If I chose to tell a story in jest, it would recant the day I saw a television advertisement for supplemental creatine monohydrate. The short ad displayed the transformation of a young man, starting with his frustration with the fruitless labor of weight training, and concluding with the lean mass he gained earning him the right to stand next to a hot girl. Likely blond, and busty. I was a senior in high school, and my last season of lacrosse was about to begin in less than two weeks. It was beautiful spring weather every day, and I lifted with the same 2 guys [Cliffy and Wood] and our track athlete pal Christina [who still had an incredible body until 5 years ago] for over a year. We were a tight crew, and of them, only two of us wanted to be big. So the creatine commercial appeared to me as a short-cut. An investment that would yield a big chest for me, and for the girls I would chase, as well! When I learned that a jug of creatine was 36 US Dollars, I bailed. Guys I knew from the football team were taking it to swell prior to any hope of playing college ball. I didn’t begin to mix creatine with grape juice until 1999. That was ’95, and my favorite drill was the bent over row.
When a Dragon Door customer or a www.dragondoor.com shopper views the HKC, they may feel the same way I did on that spring day. A shortcut! A financial break! A glitch, a loophole, a time portal. If they do feel that way, and they view the HKC as a quick cut to the front of the line, then they are as foolish as I was. They may even flake on the commitment as I did with nutrition after I was 17. Or they could view the value and relish it, taking the chance to train with a pack of strong instructors and get a skill set to make them better. The trouble is, perception is reality. It is their impression of it that may define the quality of the candidate who passes an HKC. To quote the great Jordan Vezina,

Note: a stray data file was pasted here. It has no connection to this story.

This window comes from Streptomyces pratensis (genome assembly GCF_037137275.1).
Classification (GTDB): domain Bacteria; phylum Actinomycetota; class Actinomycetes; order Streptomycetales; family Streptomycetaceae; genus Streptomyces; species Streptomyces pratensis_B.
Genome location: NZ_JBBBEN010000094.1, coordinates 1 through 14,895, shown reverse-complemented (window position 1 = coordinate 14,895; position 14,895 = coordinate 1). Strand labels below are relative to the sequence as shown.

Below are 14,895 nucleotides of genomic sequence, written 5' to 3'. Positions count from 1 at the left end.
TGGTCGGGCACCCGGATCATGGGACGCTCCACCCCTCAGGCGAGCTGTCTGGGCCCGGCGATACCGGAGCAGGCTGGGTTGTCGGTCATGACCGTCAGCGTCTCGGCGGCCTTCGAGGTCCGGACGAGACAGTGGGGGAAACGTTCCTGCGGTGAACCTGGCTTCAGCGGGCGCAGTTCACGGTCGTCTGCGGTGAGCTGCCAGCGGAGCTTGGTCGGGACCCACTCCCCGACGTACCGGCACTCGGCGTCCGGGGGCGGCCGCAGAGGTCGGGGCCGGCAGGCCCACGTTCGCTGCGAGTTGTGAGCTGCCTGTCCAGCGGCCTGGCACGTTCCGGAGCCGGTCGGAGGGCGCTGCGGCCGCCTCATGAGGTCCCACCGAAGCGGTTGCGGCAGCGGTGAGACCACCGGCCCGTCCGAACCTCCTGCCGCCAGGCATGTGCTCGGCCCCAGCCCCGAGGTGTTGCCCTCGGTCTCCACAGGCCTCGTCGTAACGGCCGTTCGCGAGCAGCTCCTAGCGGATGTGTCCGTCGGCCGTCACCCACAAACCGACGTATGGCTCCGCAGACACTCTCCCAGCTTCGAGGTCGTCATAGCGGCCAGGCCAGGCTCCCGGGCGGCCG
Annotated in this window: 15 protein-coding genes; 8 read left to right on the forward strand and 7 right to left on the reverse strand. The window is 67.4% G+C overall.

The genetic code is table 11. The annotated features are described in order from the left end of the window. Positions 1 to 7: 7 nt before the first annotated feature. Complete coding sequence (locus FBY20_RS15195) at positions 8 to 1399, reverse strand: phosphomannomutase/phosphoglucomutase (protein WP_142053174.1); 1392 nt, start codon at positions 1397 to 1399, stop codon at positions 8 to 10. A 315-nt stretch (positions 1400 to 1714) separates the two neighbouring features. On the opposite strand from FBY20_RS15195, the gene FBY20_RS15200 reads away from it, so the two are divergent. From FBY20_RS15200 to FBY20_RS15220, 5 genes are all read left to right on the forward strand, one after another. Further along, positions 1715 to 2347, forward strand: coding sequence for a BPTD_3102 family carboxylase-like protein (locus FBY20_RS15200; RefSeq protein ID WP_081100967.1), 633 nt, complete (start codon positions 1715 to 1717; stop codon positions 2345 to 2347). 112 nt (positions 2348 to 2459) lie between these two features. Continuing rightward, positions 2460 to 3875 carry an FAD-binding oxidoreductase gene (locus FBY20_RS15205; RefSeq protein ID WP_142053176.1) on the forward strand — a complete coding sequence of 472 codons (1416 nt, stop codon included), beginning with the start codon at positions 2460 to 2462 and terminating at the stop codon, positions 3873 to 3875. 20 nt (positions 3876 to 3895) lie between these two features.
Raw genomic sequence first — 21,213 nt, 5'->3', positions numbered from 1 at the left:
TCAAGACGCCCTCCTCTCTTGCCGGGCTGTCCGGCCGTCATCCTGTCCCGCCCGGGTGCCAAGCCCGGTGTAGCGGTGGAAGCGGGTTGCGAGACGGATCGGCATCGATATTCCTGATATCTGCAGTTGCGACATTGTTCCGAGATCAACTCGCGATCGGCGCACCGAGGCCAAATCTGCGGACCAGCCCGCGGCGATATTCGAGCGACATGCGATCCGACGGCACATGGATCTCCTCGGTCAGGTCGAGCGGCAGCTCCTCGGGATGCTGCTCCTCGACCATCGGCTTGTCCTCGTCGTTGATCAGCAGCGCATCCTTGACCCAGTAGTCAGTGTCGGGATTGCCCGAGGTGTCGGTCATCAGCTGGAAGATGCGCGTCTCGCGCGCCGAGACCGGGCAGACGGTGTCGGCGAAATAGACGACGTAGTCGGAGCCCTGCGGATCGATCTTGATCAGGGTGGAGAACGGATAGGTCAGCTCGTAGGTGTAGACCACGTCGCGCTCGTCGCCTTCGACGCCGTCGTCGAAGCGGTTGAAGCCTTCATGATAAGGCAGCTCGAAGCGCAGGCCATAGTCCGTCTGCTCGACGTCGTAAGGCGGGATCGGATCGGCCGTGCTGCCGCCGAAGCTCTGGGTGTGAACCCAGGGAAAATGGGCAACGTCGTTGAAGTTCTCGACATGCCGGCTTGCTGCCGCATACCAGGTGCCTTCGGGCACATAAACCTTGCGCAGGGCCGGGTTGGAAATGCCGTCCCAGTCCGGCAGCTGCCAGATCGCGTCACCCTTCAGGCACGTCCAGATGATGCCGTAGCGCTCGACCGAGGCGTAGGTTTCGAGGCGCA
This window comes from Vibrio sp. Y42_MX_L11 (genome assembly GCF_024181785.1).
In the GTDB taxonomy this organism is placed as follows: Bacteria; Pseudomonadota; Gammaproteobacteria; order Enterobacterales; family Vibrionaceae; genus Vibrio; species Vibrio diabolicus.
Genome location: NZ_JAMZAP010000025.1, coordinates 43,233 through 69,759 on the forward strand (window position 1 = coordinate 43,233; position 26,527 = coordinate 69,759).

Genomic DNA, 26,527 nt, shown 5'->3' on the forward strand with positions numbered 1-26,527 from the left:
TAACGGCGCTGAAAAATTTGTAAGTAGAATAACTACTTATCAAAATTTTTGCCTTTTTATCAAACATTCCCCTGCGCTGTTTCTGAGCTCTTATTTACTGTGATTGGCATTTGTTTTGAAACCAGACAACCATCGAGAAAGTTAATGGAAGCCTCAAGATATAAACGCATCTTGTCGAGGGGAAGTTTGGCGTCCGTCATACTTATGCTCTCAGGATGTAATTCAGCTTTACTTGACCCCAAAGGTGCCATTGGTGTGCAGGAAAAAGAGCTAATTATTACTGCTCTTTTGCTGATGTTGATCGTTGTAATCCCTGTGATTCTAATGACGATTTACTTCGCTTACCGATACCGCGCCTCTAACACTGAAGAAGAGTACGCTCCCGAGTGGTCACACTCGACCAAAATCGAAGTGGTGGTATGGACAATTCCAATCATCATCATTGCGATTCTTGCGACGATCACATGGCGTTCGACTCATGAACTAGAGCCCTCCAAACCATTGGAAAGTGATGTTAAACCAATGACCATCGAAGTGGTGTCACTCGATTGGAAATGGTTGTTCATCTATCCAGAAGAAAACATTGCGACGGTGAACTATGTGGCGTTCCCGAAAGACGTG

I predict this conversation:
“I’m an HKC.”
“It’s another branch of the RKC.”
“I’m an HKC.”
“I’m certified in kettlebell basics by the guys who are taking kettelbell training in a new direction.”
Or. . .
“I’m an HKC.”
“I’m certified to teach kettelbells”.
And there it is. The essence of it is how the kids represent themselves to the clients. Your client will have a cousin who trains with an HKC, and you will hear about how they are doing all these carzy moves and Crossfit workouts with kettlebells. You will have a client whose sister-in-law trains with an HKC and she has lost 20 pounds (!). You will hear of the c0-worker of your client who trained with an HKC that shredded his shoulders and now needs surgery. All of these things have been said about RKCs. Now, with the HKC Instructor having an ethical obligation to remain within thier limits, it will be easier to identify who is competent and who has extended themselves beyond their capability.
I train RKCs. I train George, Pat, Don, Jen, and I consult my students who have gone on to become RKC. I work with the populous that represents RKC to the masses on a weekly basis. They are both fit and weaker. Focused and scattered. Diligent and diverted. The talent pool will be the same in the HKC community. The level of fitness will likely be a degree less than what the RKC holds, yet the ability to grasp, exemplify, and communicate the kettlebell will be roughly the same in both tiers.
With regard to the integrity of the HKC ideal, that is my stance. There may be no need to mention this, but the HKC is an excellent business move. Feeding the RKC and simultaneously creating new business is excellent. The HKC will likely require less logistical support and few bells, and if the focus is on swings and get ups for one day, well then it lets our Top instructors develop, even further, the program we all agree is premier for physical strength. They will get better, we will get better, it is kaizen.
And now I find I will be attending the HKC as an observer/assistant.
RKC Level II weekend in 4 days. I can feel it. . .